The radio and television news is full of stories about the wicked winter weather in other parts of the world. Doesn’t it make us grateful to be in Payson? Even if we don’t have a white Christmas, we’ll take this over two feet of new snow and below zero temperatures.
I remember all too well coping with Midwestern winters.
As a child we lived in the country, three miles from the rural, one-room schoolhouse my sister and I attended. Those were the days before school buses and our county had only two snowplows, so we often missed school because the roads were impassable.
I recall one Christmas when we were supposed to have a Christmas play at school and the day before it was to be presented a major snow brought everything to a halt. We were bitterly disappointed at the thought of not being able to participate. But then, one of those Christmas miracles occurred. Just a few hours before the program was to start, we were surprised and overjoyed to hear the rumble of the snowplow coming down our road. Santa himself couldn’t have been more welcome!
Christmas Eve was always spent at my grandparents’ farm along with aunts, uncles and cousins. The menu was always the same — lute fisk, boiled potatoes, rutabagas or carrots, homemade bread and home-churned butter and of course, Christmas cookies. The coffee pot was always on at Grandma’s house and the milk came right from the cows.
For those who have never heard of lute fisk, it is dried, salted cod that must be soaked in water for two or three days before it is cut and boiled then drained and served in a cream sauce. Of course the soaking left the house smelling like a fish market on a hot summer day and the boiling produced its share of aroma as well. Not only did I not like lute fisk, I also hated rutabagas and boiled potatoes. Christmas Eve dinner was not my favorite meal of the year! I ate only as much lute fisk, rutabagas and boiled potatoes as I had to then, and I haven’t eaten any at all since I became old enough to make up my own mind.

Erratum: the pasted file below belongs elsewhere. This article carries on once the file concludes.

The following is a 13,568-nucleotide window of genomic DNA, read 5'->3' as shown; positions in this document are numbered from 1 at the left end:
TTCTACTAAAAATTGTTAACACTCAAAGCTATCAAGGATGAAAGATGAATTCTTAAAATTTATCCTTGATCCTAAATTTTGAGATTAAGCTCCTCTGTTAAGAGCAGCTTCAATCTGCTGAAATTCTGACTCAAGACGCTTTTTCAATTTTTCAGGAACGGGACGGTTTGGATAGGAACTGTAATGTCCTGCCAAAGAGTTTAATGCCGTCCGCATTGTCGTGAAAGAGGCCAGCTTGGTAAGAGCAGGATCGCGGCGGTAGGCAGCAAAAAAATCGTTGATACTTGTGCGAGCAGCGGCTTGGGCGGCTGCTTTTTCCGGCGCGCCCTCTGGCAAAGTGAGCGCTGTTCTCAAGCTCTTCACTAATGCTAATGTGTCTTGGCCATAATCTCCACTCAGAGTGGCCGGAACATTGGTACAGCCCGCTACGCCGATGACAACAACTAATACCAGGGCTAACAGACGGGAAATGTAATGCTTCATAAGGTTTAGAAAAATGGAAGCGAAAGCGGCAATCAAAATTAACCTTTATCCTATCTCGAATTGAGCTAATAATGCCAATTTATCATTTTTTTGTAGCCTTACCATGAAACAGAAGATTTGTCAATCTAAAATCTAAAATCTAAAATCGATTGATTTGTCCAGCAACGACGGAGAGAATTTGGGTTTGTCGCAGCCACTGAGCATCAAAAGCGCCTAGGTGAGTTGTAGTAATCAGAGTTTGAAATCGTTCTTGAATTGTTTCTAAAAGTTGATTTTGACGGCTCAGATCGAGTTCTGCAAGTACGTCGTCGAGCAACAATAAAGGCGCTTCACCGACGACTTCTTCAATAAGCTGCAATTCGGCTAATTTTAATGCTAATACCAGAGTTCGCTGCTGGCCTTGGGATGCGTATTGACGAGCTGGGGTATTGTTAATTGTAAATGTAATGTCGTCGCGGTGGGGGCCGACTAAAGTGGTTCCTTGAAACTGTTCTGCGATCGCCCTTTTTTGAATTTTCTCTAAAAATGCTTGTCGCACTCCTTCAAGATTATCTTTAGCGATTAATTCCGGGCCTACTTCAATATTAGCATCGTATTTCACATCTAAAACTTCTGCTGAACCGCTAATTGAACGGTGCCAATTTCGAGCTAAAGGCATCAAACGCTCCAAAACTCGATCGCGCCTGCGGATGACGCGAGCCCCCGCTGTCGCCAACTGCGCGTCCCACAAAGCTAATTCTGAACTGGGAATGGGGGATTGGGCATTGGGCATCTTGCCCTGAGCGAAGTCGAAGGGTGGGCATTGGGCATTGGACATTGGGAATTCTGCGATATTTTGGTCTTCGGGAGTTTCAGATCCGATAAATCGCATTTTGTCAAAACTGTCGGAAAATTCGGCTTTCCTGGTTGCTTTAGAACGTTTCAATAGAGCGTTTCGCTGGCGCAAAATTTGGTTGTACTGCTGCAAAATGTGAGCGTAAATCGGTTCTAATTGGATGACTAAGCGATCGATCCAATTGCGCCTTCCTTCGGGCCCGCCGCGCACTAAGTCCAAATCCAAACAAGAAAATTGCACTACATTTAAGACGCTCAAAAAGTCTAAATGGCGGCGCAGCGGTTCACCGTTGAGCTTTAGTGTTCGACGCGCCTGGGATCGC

The rest of the family loved lute fisk though. Must be an acquired taste — one I never acquired.
Payson Senior Center and Thrift Store
The Senior Center and Thrift Store, 514 and 512 W. Main St., will be closed Saturday, Dec. 24 for Christmas Eve. The Center will be closed Dec. 31, but the Thrift Store will be open from 9 a.m. to 2 p.m. There will be a New Year’s Eve party at the Center at 11 a.m., Thursday, Dec. 30 with a special lunch. Karaoke by Big Bob is part of the celebration. Advance reservations are required and can be made by calling (928) 474-4876 or stopping in the Center’s lobby between 8 a.m. and 4 p.m. weekdays.
Ann James will present musical entertainment at 11 a.m., Tuesday, Dec. 28 at the Center. The performance is free and open to the public. Free country western dance lessons are given every Tuesday evening from 5:30 p.m. to 7:30 p.m. at the Center. For information, call (928) 474-4876.
Join the Bible study group at 10:30 a.m., Wednesday, Dec. 29 and then stay and listen to the Country Gospel Misfits sing and play old-time gospel music. Both events are free and open to the public, no reservations required.
Looking for a last-minute Christmas gift? The Thrift Store has gift certificates in denominations from $5 to $20.
Megan Byrus is volunteer of the month at the Senior Center. Megan delivers Meals on Wheels and helps out in other areas of the Center. Volunteers are needed to work in both the Center and Thrift Store. Call the above telephone number to learn more about volunteering.
Payson Regional Senior Circle
Beginning Jan. 5, free hearing tests will be offered at the Senior Circle, 215 N. Beeline Highway. Free blood pressure checks are done from 9 a.m. to noon each Monday. For information or to receive a full schedule of events, call (928) 472-9290.
May your Christmas be blessed and joyous and may you have a New Year of good health and happiness.